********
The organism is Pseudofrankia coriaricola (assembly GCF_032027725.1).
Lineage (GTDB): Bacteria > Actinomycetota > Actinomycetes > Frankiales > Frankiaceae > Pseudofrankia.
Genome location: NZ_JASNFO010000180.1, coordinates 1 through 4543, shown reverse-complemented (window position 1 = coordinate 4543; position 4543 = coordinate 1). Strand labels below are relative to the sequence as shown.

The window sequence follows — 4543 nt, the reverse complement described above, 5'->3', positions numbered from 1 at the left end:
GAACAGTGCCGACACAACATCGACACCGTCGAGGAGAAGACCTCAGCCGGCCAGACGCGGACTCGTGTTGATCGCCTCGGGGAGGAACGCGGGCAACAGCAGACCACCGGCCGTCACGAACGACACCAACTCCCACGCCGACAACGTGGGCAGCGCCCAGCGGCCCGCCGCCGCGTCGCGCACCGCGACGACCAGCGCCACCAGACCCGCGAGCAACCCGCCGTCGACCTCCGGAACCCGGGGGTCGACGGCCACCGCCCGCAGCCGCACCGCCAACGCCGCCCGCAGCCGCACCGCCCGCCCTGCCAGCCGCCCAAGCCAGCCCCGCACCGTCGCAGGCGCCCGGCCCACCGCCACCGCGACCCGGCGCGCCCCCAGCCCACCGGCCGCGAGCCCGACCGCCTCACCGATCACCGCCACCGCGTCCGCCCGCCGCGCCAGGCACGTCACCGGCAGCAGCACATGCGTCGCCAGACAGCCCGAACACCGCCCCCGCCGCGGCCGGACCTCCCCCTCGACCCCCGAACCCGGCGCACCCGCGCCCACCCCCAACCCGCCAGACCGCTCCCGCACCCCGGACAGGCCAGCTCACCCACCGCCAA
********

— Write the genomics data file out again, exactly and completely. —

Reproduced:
The organism is Pseudofrankia coriaricola (assembly GCF_032027725.1).
Lineage (GTDB): Bacteria > Actinomycetota > Actinomycetes > Frankiales > Frankiaceae > Pseudofrankia.
Genome location: NZ_JASNFO010000180.1, coordinates 1 through 4543, shown reverse-complemented (window position 1 = coordinate 4543; position 4543 = coordinate 1). Strand labels below are relative to the sequence as shown.

The window sequence follows — 4543 nt, the reverse complement described above, 5'->3', positions numbered from 1 at the left end:
GAACAGTGCCGACACAACATCGACACCGTCGAGGAGAAGACCTCAGCCGGCCAGACGCGGACTCGTGTTGATCGCCTCGGGGAGGAACGCGGGCAACAGCAGACCACCGGCCGTCACGAACGACACCAACTCCCACGCCGACAACGTGGGCAGCGCCCAGCGGCCCGCCGCCGCGTCGCGCACCGCGACGACCAGCGCCACCAGACCCGCGAGCAACCCGCCGTCGACCTCCGGAACCCGGGGGTCGACGGCCACCGCCCGCAGCCGCACCGCCAACGCCGCCCGCAGCCGCACCGCCCGCCCTGCCAGCCGCCCAAGCCAGCCCCGCACCGTCGCAGGCGCCCGGCCCACCGCCACCGCGACCCGGCGCGCCCCCAGCCCACCGGCCGCGAGCCCGACCGCCTCACCGATCACCGCCACCGCGTCCGCCCGCCGCGCCAGGCACGTCACCGGCAGCAGCACATGCGTCGCCAGACAGCCCGAACACCGCCCCCGCCGCGGCCGGACCTCCCCCTCGACCCCCGAACCCGGCGCACCCGCGCCCACCCCCAACCCGCCAGACCGCTCCCGCACCCCGGACAGGCCAGCTCACCCACCGCCAA